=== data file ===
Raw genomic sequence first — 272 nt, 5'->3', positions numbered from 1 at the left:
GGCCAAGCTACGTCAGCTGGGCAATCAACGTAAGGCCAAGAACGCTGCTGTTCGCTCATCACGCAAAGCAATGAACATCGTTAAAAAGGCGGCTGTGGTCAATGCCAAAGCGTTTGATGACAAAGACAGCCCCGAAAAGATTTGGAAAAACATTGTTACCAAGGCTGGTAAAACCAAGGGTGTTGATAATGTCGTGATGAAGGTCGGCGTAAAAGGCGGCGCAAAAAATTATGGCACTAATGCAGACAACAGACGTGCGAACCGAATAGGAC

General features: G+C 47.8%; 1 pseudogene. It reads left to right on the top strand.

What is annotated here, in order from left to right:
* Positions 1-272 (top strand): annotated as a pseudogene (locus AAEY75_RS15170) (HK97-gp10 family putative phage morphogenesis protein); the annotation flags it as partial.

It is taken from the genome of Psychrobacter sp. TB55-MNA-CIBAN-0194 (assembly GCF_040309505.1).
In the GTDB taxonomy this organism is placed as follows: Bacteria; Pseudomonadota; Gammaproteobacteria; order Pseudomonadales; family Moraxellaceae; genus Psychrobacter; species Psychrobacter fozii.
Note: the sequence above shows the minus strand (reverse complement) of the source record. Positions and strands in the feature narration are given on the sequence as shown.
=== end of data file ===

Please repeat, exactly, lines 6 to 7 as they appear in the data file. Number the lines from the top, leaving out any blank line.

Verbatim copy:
It is taken from the genome of Psychrobacter sp. TB55-MNA-CIBAN-0194 (assembly GCF_040309505.1).
In the GTDB taxonomy this organism is placed as follows: Bacteria; Pseudomonadota; Gammaproteobacteria; order Pseudomonadales; family Moraxellaceae; genus Psychrobacter; species Psychrobacter fozii.